Next, the child has to enter on his/her gadget the password from the Google account, and indicate the name of the device to be controlled, after which a series of windows will follow, describing exactly what parents can control on their child’s smartphone. Some of them require simply scrolling through the information by clicking “More”, and some require confirming consent to parental control by tapping the appropriate button. In addition, at this stage it will be suggested which of the installed applications on the child’s phone can be used and which can be blocked.

Read and agree to the parental control setting and indicate which of the installed applications your child can use

On the parent iPhone, you’ll also have to confirm the desire to set up parental controls for the child’s Android smartphone account and, on the last screen, choose either to install all the settings yourself or to agree to the recommended settings.

The parent on the iPhone confirms the control setting and chooses one of the options: the manual setting in the app or the default settings

In the last step, I did not apply the default settings, but decided to go through each option separately in the Family Link app on the iPhone, taking into account what we allow our children.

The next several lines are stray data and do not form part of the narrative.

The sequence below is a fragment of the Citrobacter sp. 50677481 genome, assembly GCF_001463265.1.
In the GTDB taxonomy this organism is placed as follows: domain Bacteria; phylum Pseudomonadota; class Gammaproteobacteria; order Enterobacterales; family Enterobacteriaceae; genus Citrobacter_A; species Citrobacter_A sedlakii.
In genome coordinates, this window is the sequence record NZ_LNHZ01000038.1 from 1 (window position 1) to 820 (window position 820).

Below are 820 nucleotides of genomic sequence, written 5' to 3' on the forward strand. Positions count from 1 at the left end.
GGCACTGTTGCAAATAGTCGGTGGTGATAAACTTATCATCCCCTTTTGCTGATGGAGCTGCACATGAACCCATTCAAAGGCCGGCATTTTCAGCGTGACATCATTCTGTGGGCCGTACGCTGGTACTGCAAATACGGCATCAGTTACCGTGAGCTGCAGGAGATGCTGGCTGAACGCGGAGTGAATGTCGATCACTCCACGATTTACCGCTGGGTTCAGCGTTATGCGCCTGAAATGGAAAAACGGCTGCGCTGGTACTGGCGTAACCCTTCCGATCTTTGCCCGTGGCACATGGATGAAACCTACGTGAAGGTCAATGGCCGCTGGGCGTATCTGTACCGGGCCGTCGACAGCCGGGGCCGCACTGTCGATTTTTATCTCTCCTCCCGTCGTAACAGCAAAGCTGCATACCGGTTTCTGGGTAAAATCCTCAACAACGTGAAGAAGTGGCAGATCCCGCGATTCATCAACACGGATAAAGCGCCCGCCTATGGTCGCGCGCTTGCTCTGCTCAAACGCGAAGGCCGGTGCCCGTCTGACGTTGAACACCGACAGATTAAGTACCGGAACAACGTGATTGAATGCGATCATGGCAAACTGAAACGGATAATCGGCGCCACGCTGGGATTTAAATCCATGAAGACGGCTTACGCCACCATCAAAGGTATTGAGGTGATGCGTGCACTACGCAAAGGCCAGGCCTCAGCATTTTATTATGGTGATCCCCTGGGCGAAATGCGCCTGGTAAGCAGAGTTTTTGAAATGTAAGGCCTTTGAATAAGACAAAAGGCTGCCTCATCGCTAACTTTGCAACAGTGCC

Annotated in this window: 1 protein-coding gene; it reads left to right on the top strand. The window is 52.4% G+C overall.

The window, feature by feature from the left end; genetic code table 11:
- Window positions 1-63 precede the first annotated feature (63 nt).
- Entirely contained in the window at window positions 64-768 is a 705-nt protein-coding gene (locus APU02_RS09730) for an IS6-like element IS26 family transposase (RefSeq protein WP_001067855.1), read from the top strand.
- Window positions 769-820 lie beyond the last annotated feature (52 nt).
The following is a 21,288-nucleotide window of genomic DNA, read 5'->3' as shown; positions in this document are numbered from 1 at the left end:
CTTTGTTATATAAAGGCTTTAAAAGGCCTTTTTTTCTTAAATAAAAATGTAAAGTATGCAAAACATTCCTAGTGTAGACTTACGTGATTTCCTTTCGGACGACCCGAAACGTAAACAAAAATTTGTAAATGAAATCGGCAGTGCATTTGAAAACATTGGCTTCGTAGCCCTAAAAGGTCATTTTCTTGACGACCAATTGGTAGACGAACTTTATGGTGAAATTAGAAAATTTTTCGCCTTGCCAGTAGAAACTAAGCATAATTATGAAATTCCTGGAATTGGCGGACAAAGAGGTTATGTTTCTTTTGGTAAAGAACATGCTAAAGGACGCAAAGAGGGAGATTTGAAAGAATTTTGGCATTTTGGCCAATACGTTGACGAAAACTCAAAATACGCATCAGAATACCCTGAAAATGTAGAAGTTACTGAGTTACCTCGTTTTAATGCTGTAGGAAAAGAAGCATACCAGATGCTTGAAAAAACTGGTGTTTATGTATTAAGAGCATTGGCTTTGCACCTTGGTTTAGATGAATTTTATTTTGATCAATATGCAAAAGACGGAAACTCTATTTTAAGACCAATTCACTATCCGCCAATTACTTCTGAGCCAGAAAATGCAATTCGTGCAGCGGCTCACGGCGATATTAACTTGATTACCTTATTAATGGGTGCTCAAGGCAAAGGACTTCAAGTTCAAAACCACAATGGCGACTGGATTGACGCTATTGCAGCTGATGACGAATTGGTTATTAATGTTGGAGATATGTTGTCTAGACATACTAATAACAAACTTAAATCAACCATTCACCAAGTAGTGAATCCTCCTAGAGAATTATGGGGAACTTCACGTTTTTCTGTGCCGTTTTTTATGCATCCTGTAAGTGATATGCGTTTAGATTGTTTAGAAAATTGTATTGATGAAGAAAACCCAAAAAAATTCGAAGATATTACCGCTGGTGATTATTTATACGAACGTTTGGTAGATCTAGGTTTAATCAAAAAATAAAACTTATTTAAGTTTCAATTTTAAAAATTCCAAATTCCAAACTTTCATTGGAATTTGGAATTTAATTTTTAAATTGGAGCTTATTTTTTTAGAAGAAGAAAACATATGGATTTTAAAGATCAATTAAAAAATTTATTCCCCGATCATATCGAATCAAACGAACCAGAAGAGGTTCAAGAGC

On a separate note, if the kids are under 13, Google requires that we create a separate kids account for them right in the Family Link app for parents. This option is better in terms of total control over the child’s account and their smartphone.

But in our case, the kids already had full-fledged Gmail accounts, and given their age, upbringing, environment, interests, and communication, we decided to make the control more liberal.

Generally speaking, Apple tech helps a lot with kids – here’s how my kids learned remotely using iPads, for example.

How to find out where a child is with an iPhone
The most important thing for the sake of which the parental control was actually set up, is to determine the geo-positioning of Android smartphones on the iPhone at no charge at all. To get the relevant information, just tap your child’s name or avatar on the Family Link home page and a section of the map with the location will appear on the screen that opens, tapping on that will open a full screen with Google Maps. Thanks to Google for a free and quite accurate answer to the question of where your child is.

Google Maps will pinpoint your child’s smartphone location

How to monitor your child’s smartphone use


Below Family Link’s geo-positioning provides a report on what apps and how long your child has been using the smartphone. Selecting “More” will open a detailed log with stats for today, yesterday, a week, and a month.

Parental Controls

Parents have access to brief and complete statistics on the use of the gadget

How to prevent your child from running applications


If you want to prohibit the launch of any of the installed applications on a child’s smartphone, or limit the time of using an application, go to the tab “Restrictions” and tap on the hourglass to the right of the application name. We have two options: to set the time of use, or to block the application altogether.

The parent can either block the app or set a time limit on its use